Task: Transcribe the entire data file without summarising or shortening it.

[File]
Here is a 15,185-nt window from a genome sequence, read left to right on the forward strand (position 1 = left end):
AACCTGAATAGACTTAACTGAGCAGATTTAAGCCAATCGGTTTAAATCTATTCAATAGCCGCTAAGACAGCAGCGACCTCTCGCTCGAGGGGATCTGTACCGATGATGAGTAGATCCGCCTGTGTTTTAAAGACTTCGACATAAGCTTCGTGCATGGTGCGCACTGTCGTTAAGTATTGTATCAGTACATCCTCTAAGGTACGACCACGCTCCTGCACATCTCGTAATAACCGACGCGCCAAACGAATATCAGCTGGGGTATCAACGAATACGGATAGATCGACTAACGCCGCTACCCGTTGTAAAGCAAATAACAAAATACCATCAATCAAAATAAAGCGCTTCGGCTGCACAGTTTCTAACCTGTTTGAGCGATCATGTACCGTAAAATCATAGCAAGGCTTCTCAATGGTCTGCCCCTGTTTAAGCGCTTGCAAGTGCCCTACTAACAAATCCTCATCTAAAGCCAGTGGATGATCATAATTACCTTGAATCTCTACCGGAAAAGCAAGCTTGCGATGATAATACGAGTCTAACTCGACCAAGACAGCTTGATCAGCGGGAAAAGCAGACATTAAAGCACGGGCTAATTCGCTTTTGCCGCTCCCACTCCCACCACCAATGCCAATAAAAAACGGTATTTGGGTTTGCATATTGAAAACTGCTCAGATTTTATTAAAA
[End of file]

Here is a 15,185-nt window from a genome sequence, read left to right on the forward strand (position 1 = left end):
AACCTGAATAGACTTAACTGAGCAGATTTAAGCCAATCGGTTTAAATCTATTCAATAGCCGCTAAGACAGCAGCGACCTCTCGCTCGAGGGGATCTGTACCGATGATGAGTAGATCCGCCTGTGTTTTAAAGACTTCGACATAAGCTTCGTGCATGGTGCGCACTGTCGTTAAGTATTGTATCAGTACATCCTCTAAGGTACGACCACGCTCCTGCACATCTCGTAATAACCGACGCGCCAAACGAATATCAGCTGGGGTATCAACGAATACGGATAGATCGACTAACGCCGCTACCCGTTGTAAAGCAAATAACAAAATACCATCAATCAAAATAAAGCGCTTCGGCTGCACAGTTTCTAACCTGTTTGAGCGATCATGTACCGTAAAATCATAGCAAGGCTTCTCAATGGTCTGCCCCTGTTTAAGCGCTTGCAAGTGCCCTACTAACAAATCCTCATCTAAAGCCAGTGGATGATCATAATTACCTTGAATCTCTACCGGAAAAGCAAGCTTGCGATGATAATACGAGTCTAACTCGACCAAGACAGCTTGATCAGCGGGAAAAGCAGACATTAAAGCACGGGCTAATTCGCTTTTGCCGCTCCCACTCCCACCACCAATGCCAATAAAAAACGGTATTTGGGTTTGCATATTGAAAACTGCTCAGATTTTATTAAAA